When Kirk A. Walker, president of Waterloo Regional REACT, first saw a prototype of Argo’s new rescue model, he immediately saw its value: unstable footing on rough terrain increases the time it takes paramedics to get to the patient and puts both the paramedics and patient at risk of a fall. With an Argo, his team could close the gap, safely transporting patients across area forests to a waiting ambulance.
When Walker contacted Argo, the company agreed to work with the Ontario-based organization, developing prototypes that lead to their first production rescue vehicles in the late 90s. By observing the emergency response team, the designers were able to create a stretcher mounting system that was easy to load and unload in any position. Since these stretchers are the same size as the ones commonly used other emergency response vehicles, it’s easy to move the patient from the XTV to a faster highway vehicle. The company also worked with the team to get the right combination of lighting and storage to best fit this vehicle’s role in remote rescues. 20 years later, XTVs remain a vital part of REACT’s rescue capabilities.
The East Sparta Volunteer Fire Department protects 55 square miles of rural East Central Ohio. Along with forest fires and common injuries, the department is often called upon to help ATV and horse riders who are injured while exploring the countryside. When Chief Arnie Adams first encountered the Argo on a hunting trip, he knew it would be the perfect tool for his organization. Now in service for over 5 years, their XTV served dual roles as both a backwoods ambulance and firefighting platform.
With the fire suppression system in place, the department is able to drive directly to remote fires instead of having to work their way from the roadside with a long hose to use their fire engines. For search and rescue operations, the fire suppression system can be removed in about two minutes, freeing up space for personnel and equipment.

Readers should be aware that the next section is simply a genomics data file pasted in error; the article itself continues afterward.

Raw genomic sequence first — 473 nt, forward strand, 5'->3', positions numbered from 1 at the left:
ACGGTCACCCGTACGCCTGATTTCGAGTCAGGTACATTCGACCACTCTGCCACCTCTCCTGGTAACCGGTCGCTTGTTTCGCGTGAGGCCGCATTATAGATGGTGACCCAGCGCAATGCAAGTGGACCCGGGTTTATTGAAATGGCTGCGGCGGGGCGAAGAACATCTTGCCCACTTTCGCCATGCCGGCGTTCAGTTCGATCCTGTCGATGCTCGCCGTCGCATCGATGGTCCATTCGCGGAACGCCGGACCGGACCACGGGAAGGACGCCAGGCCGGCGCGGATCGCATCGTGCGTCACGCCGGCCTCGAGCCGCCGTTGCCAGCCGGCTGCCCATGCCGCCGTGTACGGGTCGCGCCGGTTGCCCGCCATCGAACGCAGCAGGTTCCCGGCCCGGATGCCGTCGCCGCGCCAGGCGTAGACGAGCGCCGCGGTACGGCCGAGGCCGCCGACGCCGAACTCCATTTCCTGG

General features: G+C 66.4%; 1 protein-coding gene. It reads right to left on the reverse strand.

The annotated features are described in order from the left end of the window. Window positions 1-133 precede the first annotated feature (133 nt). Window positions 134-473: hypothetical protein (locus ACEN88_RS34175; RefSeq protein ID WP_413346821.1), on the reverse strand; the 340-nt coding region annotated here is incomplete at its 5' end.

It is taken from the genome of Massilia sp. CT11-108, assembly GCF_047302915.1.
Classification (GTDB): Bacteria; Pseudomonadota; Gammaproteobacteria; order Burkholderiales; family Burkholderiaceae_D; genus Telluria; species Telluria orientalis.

In 2014, Hiroshima was struck by a series of landslides followed by heavy rain, turning affected areas of the Japanese city into a series of ponds and mud bogs. Thousands of rescuers from the military and area fire departments descended on the area along with their equipment. Argo XTVs from Okayama City and Kotsu played a vital role, delivering personnel and carrying injured people to medical facilities over a period of two weeks. The low ground pressure let the vehicles glide over the mud, even on steep hills, while its narrow profile gave workers access to narrow streets and alleyways that would otherwise have to be crossed on foot. Since that event, 15 fire departments across Japan have added XTVs to their fleets.
Canada’s largest event medical team, Odyssey Medical, provides support for everything from music festivals to mountain bike races. In areas filled with temporary structures and little in the way of infrastructure, an XTV is the best way to carry injured participants and spectators to their on-site medical station. In its first season alone, their 8×8 Responder S carried over 1,000 patients.
At one of their first events that season, their Responder was called into service for another type of rescue. Heavy rains turned the fields into mud, leaving their UTVs stranded. Thanks to its low ground pressure, the Argo had no problem driving around the area, winching the rest of the vehicles out, so they could stay in service.
See What an Argo Can Do for You
Do you need a better response vehicle for your organization? Shank’s Argo has helped professionals with their outdoor equipment since 1984, so we have the know-how to set you up with the perfect XTV for your needs. To learn more, visit our showroom at 4900 Molly Pitcher Highway in Chambersburg, PA. That’s one mile east from I-81 via Exit 10. If you’re ready to schedule a test drive, visit www.shanksargo.com.